This is a conversion of an old farmhouse into a rental luxury villa. The existing farmhouse dates from 1840 and was classified as a traditional architectural heritage.
A uniform cladding is covering the entire farm. One of the challenges of the project was to preserve its appearance while filtering the light at the heart of the building. The traditional technique of decorative trim strips of wood is implemented on the entire facade.
Perforated facade system was used to ventilate hay, now it carries the light inside the building
The pattern, contemporary and simple, consists of spruce slats produced by a local carpenter. The whole facade system is perforated and the disjointed slats remind of the traditional farm where they were once used to ventilate hay but today they carry the light inside the building.
The glazed sections of the farm, located on the bare interior of the facade, are partially hidden by cover strips. They are not seen from the outside and do not interfere with the uniformity of the cladding.
Areas that receive greater accumulation of the sun are particularly perforated
Throughout the year, shadows of the roofs and neighboring buildings sweep over the facade. The design of the openwork cladding meets this shadow path: areas that receive greater accumulation of the sun are particularly perforated and provide enough light during the day to read in the public areas of the house.
This concept of linking the inside with the outside evokes a lifestyle in harmony with the environment, describing this project as a house exposed on four sides whose perception evokes that of a sundial.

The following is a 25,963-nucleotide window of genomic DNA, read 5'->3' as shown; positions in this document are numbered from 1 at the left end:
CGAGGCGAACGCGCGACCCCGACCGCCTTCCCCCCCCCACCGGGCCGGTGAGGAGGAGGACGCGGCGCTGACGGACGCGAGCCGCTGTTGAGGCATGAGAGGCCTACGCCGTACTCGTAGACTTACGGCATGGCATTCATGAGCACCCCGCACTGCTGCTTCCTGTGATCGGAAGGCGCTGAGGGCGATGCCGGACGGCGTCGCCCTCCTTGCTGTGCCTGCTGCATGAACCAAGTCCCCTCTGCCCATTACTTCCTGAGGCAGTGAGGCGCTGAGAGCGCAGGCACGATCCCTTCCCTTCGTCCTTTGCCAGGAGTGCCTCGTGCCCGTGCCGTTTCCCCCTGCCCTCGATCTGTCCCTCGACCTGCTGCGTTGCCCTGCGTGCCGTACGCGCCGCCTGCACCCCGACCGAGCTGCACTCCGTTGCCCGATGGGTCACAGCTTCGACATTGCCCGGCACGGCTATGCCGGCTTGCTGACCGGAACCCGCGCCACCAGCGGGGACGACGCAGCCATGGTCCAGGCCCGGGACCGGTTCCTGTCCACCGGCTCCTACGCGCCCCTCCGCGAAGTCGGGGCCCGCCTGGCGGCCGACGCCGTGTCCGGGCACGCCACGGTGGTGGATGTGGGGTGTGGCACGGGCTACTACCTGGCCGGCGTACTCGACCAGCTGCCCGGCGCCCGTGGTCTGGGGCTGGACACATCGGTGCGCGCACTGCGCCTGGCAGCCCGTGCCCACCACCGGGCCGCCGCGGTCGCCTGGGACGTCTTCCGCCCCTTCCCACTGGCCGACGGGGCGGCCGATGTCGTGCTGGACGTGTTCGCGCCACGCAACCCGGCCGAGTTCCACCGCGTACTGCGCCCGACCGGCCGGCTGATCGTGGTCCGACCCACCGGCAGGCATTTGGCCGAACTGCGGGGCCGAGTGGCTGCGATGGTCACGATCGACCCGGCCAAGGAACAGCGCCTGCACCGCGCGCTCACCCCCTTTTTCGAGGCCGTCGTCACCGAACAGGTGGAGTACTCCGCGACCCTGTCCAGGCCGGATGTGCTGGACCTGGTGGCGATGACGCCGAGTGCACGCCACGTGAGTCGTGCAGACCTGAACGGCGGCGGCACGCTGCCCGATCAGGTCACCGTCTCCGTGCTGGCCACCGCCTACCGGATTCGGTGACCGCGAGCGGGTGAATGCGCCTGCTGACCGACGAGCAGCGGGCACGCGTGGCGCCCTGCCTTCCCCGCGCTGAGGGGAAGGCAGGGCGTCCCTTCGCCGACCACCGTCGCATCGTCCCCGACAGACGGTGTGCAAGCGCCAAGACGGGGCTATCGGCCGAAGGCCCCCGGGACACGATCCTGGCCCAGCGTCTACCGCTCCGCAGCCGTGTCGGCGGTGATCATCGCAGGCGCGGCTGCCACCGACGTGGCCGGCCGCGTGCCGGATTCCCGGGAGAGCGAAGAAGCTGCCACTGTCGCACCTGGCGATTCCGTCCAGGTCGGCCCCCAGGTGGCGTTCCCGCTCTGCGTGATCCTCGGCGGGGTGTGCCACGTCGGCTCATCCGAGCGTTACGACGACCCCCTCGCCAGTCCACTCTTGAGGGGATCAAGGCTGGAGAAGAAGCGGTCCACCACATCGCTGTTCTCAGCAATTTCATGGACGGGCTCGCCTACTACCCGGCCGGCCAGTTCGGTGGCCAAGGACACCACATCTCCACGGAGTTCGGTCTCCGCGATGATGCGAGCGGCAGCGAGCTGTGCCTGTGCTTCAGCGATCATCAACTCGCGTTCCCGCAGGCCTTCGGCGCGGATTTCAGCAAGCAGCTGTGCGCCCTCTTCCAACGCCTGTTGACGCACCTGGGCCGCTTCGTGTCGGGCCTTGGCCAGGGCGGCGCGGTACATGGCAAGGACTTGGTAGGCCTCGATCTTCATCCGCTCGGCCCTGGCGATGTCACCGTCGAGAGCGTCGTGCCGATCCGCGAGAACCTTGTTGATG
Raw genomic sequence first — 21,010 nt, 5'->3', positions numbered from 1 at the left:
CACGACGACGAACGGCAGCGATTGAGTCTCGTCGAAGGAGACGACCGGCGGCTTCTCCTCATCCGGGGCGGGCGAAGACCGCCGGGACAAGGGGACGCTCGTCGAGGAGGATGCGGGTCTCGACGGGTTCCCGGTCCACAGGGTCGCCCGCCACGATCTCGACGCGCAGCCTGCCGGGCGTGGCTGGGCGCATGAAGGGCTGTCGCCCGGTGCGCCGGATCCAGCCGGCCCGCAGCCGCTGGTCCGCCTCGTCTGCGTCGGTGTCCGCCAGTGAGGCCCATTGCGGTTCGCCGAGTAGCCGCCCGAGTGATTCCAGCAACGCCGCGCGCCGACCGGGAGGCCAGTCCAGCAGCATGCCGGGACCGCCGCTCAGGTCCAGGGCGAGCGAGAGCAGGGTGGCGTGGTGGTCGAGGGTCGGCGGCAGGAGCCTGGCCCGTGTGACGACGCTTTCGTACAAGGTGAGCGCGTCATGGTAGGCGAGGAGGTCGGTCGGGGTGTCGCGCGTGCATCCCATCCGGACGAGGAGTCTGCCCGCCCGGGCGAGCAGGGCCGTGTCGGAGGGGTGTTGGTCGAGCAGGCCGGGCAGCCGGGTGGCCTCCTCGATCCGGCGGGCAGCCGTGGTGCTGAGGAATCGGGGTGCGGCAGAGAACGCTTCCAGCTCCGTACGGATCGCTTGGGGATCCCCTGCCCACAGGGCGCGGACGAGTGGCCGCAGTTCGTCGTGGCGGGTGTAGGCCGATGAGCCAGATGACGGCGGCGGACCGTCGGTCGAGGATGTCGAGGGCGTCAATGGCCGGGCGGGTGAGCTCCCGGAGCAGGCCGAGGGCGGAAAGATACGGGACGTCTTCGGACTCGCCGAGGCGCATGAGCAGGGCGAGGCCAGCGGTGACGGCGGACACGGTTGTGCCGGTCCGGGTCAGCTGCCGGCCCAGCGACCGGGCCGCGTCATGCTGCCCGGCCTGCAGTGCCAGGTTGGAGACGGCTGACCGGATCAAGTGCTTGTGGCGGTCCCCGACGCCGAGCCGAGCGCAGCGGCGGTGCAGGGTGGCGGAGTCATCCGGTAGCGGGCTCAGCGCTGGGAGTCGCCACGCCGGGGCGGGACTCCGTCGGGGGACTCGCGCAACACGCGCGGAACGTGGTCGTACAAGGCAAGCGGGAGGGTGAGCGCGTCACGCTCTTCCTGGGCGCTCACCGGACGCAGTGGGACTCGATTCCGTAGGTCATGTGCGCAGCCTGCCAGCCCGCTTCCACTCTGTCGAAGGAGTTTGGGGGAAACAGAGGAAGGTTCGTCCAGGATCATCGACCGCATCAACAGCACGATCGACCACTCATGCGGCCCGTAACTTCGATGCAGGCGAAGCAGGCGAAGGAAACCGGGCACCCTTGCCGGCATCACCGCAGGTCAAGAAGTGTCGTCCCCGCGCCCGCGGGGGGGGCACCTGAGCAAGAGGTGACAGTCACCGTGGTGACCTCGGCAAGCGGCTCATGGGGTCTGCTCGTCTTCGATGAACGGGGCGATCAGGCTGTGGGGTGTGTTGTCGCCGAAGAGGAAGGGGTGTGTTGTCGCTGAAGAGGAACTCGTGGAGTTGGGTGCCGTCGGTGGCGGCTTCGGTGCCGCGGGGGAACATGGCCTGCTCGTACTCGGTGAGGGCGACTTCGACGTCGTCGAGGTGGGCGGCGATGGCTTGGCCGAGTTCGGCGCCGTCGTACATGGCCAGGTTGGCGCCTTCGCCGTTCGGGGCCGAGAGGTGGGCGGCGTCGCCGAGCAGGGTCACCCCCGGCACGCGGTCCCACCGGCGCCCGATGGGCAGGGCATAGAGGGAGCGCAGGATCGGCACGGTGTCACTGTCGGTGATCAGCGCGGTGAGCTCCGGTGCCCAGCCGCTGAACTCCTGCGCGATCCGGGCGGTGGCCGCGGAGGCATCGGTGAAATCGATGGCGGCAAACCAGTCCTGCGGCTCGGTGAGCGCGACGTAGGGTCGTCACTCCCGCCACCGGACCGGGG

The idea of this project was to move through the house between four “blocks” made of stable rocks, located at each corner of the building. These independent blocks are actually suites with their own sleeping areas.
The four blocks mark the home just as the mountains line the valley
The remaining volume of the house is occupied by a series of floors staggered at different levels in the structure. This generous space shared by the inhabitants of the house offers many activities such as: cooking, sharing a meal, watching a movie, discussing shows, warming up by the fire, etc. The four blocks mark the home just as the mountains line the valley and are made purposely to resemble the traditional farms and mountains.
The symbolic harmonization is even visible in each separate “block” since they reflect the relief they face, so the frame/walls are similar to wooden flooring and together they resemble the exterior.